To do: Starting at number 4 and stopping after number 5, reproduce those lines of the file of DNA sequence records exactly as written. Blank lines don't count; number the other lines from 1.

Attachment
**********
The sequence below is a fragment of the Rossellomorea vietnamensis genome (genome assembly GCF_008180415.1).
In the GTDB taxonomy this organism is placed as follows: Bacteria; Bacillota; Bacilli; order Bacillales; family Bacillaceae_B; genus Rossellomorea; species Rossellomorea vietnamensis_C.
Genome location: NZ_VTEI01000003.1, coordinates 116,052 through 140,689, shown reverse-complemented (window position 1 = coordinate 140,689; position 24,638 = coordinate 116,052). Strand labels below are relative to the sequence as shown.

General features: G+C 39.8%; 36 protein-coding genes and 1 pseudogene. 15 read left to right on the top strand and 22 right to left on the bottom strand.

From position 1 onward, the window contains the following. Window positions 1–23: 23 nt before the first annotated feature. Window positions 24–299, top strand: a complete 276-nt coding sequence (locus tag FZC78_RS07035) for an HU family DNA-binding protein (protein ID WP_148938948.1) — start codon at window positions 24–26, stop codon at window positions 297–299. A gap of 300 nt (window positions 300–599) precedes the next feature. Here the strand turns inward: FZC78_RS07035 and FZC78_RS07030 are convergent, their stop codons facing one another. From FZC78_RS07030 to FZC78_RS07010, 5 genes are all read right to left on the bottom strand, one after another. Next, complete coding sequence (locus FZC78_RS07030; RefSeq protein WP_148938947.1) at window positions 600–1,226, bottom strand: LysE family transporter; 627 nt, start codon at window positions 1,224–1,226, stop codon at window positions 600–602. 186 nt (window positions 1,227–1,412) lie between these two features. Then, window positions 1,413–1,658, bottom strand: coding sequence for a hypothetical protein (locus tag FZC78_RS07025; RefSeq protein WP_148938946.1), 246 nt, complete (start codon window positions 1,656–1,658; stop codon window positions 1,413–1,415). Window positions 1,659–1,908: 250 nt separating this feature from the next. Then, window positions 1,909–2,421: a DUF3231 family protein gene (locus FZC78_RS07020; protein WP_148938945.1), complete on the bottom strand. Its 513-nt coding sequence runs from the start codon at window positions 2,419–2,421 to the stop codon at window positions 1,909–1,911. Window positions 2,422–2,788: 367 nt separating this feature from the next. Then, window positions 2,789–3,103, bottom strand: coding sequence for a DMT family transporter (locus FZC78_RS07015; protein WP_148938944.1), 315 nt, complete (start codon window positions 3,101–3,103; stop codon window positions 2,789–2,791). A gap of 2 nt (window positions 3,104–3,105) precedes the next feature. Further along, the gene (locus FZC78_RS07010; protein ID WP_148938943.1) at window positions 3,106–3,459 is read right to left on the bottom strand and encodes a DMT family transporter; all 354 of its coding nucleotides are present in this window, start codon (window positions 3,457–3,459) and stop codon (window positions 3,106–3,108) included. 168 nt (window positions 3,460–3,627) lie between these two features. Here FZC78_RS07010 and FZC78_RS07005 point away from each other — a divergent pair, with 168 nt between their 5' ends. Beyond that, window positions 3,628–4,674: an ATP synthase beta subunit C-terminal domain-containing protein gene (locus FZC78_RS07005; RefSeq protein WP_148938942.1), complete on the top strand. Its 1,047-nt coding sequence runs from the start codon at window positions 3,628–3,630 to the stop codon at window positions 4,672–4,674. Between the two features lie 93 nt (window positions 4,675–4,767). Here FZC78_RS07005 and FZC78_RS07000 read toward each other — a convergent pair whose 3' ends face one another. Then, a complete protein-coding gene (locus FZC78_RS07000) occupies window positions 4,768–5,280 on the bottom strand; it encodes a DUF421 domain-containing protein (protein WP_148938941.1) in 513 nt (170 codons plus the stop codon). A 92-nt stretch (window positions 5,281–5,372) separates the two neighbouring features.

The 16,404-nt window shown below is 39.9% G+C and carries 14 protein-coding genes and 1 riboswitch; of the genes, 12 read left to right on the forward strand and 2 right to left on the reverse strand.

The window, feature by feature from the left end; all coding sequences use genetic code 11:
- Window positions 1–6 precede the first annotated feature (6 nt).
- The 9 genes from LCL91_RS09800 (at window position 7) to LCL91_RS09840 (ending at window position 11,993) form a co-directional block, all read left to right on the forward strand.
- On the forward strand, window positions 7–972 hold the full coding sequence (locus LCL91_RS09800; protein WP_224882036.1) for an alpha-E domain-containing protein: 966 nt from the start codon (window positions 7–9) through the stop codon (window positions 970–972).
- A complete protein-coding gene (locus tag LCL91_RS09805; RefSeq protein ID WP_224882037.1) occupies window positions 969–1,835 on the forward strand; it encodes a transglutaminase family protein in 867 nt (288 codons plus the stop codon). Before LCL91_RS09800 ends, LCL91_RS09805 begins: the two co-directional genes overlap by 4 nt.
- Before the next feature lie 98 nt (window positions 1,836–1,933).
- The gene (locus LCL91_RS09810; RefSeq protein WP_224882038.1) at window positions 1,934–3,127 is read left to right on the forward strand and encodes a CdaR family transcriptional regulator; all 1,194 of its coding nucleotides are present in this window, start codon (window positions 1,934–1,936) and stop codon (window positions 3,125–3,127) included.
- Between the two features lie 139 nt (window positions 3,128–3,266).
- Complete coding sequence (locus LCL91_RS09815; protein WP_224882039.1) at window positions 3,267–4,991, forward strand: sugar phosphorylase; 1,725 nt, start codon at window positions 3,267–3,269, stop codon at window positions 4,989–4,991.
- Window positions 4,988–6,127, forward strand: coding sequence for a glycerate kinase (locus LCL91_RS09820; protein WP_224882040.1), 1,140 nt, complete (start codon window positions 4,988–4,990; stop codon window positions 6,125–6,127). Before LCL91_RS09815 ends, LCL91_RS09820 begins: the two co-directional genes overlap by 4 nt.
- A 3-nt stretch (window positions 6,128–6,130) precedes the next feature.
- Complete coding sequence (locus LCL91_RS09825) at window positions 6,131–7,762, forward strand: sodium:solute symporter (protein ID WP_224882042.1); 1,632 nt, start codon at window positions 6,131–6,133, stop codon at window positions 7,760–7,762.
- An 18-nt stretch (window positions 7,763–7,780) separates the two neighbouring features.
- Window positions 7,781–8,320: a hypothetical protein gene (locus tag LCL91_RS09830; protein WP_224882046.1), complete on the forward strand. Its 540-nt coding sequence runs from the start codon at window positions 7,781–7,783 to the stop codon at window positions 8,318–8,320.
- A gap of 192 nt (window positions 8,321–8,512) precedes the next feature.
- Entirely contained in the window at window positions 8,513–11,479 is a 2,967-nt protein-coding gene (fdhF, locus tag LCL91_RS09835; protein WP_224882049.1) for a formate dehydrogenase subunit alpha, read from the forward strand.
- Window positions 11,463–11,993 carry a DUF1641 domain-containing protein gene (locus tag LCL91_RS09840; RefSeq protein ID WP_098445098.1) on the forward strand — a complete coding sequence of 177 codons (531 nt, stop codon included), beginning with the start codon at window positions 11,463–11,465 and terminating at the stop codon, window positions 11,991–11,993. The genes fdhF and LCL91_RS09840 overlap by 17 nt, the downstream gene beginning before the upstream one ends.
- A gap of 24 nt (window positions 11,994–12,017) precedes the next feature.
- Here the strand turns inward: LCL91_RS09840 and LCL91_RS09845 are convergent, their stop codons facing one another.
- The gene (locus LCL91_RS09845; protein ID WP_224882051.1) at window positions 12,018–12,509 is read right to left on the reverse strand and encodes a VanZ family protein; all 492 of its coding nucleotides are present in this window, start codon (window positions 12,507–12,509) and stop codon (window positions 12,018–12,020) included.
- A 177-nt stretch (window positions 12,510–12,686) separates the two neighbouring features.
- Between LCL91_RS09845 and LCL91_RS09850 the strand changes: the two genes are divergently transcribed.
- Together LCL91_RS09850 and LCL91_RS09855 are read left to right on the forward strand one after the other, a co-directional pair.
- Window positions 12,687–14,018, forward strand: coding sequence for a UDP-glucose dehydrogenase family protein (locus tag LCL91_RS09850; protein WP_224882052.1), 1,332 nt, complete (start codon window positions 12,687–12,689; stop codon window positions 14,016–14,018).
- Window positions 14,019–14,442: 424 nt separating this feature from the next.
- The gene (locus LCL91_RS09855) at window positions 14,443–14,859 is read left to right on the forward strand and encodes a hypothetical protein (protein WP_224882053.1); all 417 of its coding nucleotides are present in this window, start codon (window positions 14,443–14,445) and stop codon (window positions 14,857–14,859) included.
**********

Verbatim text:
General features: G+C 39.8%; 36 protein-coding genes and 1 pseudogene. 15 read left to right on the top strand and 22 right to left on the bottom strand.

From position 1 onward, the window contains the following. Window positions 1–23: 23 nt before the first annotated feature. Window positions 24–299, top strand: a complete 276-nt coding sequence (locus tag FZC78_RS07035) for an HU family DNA-binding protein (protein ID WP_148938948.1) — start codon at window positions 24–26, stop codon at window positions 297–299. A gap of 300 nt (window positions 300–599) precedes the next feature. Here the strand turns inward: FZC78_RS07035 and FZC78_RS07030 are convergent, their stop codons facing one another. From FZC78_RS07030 to FZC78_RS07010, 5 genes are all read right to left on the bottom strand, one after another. Next, complete coding sequence (locus FZC78_RS07030; RefSeq protein WP_148938947.1) at window positions 600–1,226, bottom strand: LysE family transporter; 627 nt, start codon at window positions 1,224–1,226, stop codon at window positions 600–602. 186 nt (window positions 1,227–1,412) lie between these two features. Then, window positions 1,413–1,658, bottom strand: coding sequence for a hypothetical protein (locus tag FZC78_RS07025; RefSeq protein WP_148938946.1), 246 nt, complete (start codon window positions 1,656–1,658; stop codon window positions 1,413–1,415). Window positions 1,659–1,908: 250 nt separating this feature from the next. Then, window positions 1,909–2,421: a DUF3231 family protein gene (locus FZC78_RS07020; protein WP_148938945.1), complete on the bottom strand. Its 513-nt coding sequence runs from the start codon at window positions 2,419–2,421 to the stop codon at window positions 1,909–1,911. Window positions 2,422–2,788: 367 nt separating this feature from the next. Then, window positions 2,789–3,103, bottom strand: coding sequence for a DMT family transporter (locus FZC78_RS07015; protein WP_148938944.1), 315 nt, complete (start codon window positions 3,101–3,103; stop codon window positions 2,789–2,791). A gap of 2 nt (window positions 3,104–3,105) precedes the next feature. Further along, the gene (locus FZC78_RS07010; protein ID WP_148938943.1) at window positions 3,106–3,459 is read right to left on the bottom strand and encodes a DMT family transporter; all 354 of its coding nucleotides are present in this window, start codon (window positions 3,457–3,459) and stop codon (window positions 3,106–3,108) included. 168 nt (window positions 3,460–3,627) lie between these two features. Here FZC78_RS07010 and FZC78_RS07005 point away from each other — a divergent pair, with 168 nt between their 5' ends. Beyond that, window positions 3,628–4,674: an ATP synthase beta subunit C-terminal domain-containing protein gene (locus FZC78_RS07005; RefSeq protein WP_148938942.1), complete on the top strand. Its 1,047-nt coding sequence runs from the start codon at window positions 3,628–3,630 to the stop codon at window positions 4,672–4,674. Between the two features lie 93 nt (window positions 4,675–4,767). Here FZC78_RS07005 and FZC78_RS07000 read toward each other — a convergent pair whose 3' ends face one another. Then, a complete protein-coding gene (locus FZC78_RS07000) occupies window positions 4,768–5,280 on the bottom strand; it encodes a DUF421 domain-containing protein (protein WP_148938941.1) in 513 nt (170 codons plus the stop codon). A 92-nt stretch (window positions 5,281–5,372) separates the two neighbouring features.